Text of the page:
That’s a lesson one media member (hopefully) learned Sunday during the Television Critics Association (TCA) Summer Press Tour panel for IFC mockumentary series, “Documentary Now!”
Asked to explain when they first knew they were funny, Hader opened the comedic door: “My mother, folks,” he said, referring to the questioner.
He then gamely answered the question genuinely, sharing a story of making his (real) parents crack up way back in the day.
“I grew up in Tulsa, Okla., and there was Oral Roberts University … [which] had these huge praying hands in front of it,” Hader began. “My grandmother from Chicago was in town, and she was very suspicious of this. We’d drive by and she’d go, ‘What the hell are those?’ And I said, ‘Oh, at midnight they clap.’ I was four.”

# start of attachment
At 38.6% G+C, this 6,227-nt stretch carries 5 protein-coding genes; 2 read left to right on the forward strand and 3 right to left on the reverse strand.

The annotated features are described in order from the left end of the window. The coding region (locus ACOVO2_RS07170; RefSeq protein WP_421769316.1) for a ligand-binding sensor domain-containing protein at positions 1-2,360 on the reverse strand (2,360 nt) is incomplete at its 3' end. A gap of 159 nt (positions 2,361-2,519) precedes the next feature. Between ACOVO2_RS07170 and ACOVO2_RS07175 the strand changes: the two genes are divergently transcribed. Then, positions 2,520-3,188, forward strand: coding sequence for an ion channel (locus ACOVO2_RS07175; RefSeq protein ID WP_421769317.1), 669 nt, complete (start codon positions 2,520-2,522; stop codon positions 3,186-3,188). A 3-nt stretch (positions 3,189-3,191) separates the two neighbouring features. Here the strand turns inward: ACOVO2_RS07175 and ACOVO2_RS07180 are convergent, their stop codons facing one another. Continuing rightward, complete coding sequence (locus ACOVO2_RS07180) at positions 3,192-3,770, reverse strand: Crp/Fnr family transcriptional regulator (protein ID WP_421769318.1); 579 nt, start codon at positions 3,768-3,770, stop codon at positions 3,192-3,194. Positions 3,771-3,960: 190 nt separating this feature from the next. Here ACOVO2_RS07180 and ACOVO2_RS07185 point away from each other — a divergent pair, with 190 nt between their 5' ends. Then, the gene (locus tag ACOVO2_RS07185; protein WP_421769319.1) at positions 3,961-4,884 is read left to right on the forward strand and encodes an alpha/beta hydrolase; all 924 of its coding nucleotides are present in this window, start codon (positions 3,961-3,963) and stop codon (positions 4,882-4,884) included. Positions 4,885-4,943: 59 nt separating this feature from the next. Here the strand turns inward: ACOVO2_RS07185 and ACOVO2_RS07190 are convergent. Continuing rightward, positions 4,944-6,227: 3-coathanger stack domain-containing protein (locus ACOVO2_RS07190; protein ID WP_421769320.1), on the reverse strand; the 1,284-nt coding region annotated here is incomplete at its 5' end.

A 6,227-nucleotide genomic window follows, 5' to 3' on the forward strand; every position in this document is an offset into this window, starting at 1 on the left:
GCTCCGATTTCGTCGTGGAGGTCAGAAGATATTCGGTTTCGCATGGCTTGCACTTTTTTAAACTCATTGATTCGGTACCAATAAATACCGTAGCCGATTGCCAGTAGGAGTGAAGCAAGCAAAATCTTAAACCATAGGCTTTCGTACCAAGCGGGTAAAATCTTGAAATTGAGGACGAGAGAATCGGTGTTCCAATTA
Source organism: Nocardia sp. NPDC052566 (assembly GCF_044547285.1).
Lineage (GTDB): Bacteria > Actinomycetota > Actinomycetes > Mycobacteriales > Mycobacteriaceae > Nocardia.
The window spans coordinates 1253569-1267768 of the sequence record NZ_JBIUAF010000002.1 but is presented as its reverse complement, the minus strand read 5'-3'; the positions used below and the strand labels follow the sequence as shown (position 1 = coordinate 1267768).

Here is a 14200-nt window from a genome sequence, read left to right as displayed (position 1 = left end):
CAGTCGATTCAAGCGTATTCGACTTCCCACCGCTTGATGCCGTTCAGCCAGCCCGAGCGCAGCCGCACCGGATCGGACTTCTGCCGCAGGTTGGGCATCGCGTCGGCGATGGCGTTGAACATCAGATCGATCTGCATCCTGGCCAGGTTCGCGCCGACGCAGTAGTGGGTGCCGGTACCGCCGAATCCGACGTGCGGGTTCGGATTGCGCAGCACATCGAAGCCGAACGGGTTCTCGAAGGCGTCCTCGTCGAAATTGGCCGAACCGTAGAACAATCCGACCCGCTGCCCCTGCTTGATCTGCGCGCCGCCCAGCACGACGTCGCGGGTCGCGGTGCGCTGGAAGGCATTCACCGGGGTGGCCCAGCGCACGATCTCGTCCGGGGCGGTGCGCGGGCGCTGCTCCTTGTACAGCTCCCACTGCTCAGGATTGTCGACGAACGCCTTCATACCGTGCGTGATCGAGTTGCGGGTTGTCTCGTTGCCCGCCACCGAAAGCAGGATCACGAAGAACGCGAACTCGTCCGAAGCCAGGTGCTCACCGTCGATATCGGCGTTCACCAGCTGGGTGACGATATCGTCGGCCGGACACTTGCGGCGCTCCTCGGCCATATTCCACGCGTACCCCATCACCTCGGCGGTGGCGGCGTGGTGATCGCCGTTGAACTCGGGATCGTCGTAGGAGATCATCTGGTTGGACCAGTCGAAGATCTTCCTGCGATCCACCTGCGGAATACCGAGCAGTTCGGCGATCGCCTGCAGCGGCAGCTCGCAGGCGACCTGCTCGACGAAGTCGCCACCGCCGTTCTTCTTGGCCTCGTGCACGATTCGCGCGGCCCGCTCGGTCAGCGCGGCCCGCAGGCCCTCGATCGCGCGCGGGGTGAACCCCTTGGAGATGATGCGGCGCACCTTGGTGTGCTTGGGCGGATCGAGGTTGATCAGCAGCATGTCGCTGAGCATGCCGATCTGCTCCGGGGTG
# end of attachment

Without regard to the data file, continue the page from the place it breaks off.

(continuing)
“And then they put me on the road, and I made no money for years,” he lightened it all back up.
“I grew up in a very rough part of Brazil,” Armisen quipped for his turn. “We would attack each other. You’re two years old and you’re just beating each other up for food.”
Armisen joked that he’d impersonate the then-President to escape the mean streets, eliciting laughter from the notoriously tough Beverly Hills International Ballroom crowd.
“So, yeah, I got a little ribbon. A little sort of ‘Funny Kid’ ribbon,” he continued, before dropping a great callback: “No, it was a praying hands similar thing.”